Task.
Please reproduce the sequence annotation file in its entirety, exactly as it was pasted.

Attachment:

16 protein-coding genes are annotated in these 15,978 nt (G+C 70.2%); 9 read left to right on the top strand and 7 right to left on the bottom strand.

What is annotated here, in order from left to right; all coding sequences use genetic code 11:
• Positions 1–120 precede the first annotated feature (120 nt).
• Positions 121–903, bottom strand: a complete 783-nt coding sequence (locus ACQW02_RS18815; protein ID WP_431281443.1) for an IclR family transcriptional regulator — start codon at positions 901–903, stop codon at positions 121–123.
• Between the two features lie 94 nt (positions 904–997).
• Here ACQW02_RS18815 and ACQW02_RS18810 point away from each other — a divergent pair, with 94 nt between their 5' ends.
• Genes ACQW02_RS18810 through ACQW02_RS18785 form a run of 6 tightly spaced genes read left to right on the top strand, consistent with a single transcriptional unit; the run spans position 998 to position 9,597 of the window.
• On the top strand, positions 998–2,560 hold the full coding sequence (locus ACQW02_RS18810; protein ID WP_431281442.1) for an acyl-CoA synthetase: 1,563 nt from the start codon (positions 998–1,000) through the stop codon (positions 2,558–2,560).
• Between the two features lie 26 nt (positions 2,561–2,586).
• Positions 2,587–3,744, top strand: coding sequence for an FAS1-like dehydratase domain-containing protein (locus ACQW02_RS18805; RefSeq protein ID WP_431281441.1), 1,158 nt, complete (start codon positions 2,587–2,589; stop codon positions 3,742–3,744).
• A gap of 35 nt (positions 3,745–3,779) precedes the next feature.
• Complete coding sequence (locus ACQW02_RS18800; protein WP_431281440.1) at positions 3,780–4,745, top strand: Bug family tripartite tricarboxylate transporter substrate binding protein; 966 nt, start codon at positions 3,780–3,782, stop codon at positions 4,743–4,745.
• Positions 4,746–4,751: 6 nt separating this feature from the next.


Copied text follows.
16 protein-coding genes are annotated in these 15,978 nt (G+C 70.2%); 9 read left to right on the top strand and 7 right to left on the bottom strand.

What is annotated here, in order from left to right; all coding sequences use genetic code 11:
• Positions 1–120 precede the first annotated feature (120 nt).
• Positions 121–903, bottom strand: a complete 783-nt coding sequence (locus ACQW02_RS18815; protein ID WP_431281443.1) for an IclR family transcriptional regulator — start codon at positions 901–903, stop codon at positions 121–123.
• Between the two features lie 94 nt (positions 904–997).
• Here ACQW02_RS18815 and ACQW02_RS18810 point away from each other — a divergent pair, with 94 nt between their 5' ends.
• Genes ACQW02_RS18810 through ACQW02_RS18785 form a run of 6 tightly spaced genes read left to right on the top strand, consistent with a single transcriptional unit; the run spans position 998 to position 9,597 of the window.
• On the top strand, positions 998–2,560 hold the full coding sequence (locus ACQW02_RS18810; protein ID WP_431281442.1) for an acyl-CoA synthetase: 1,563 nt from the start codon (positions 998–1,000) through the stop codon (positions 2,558–2,560).
• Between the two features lie 26 nt (positions 2,561–2,586).
• Positions 2,587–3,744, top strand: coding sequence for an FAS1-like dehydratase domain-containing protein (locus ACQW02_RS18805; RefSeq protein ID WP_431281441.1), 1,158 nt, complete (start codon positions 2,587–2,589; stop codon positions 3,742–3,744).
• A gap of 35 nt (positions 3,745–3,779) precedes the next feature.
• Complete coding sequence (locus ACQW02_RS18800; protein WP_431281440.1) at positions 3,780–4,745, top strand: Bug family tripartite tricarboxylate transporter substrate binding protein; 966 nt, start codon at positions 3,780–3,782, stop codon at positions 4,743–4,745.
• Positions 4,746–4,751: 6 nt separating this feature from the next.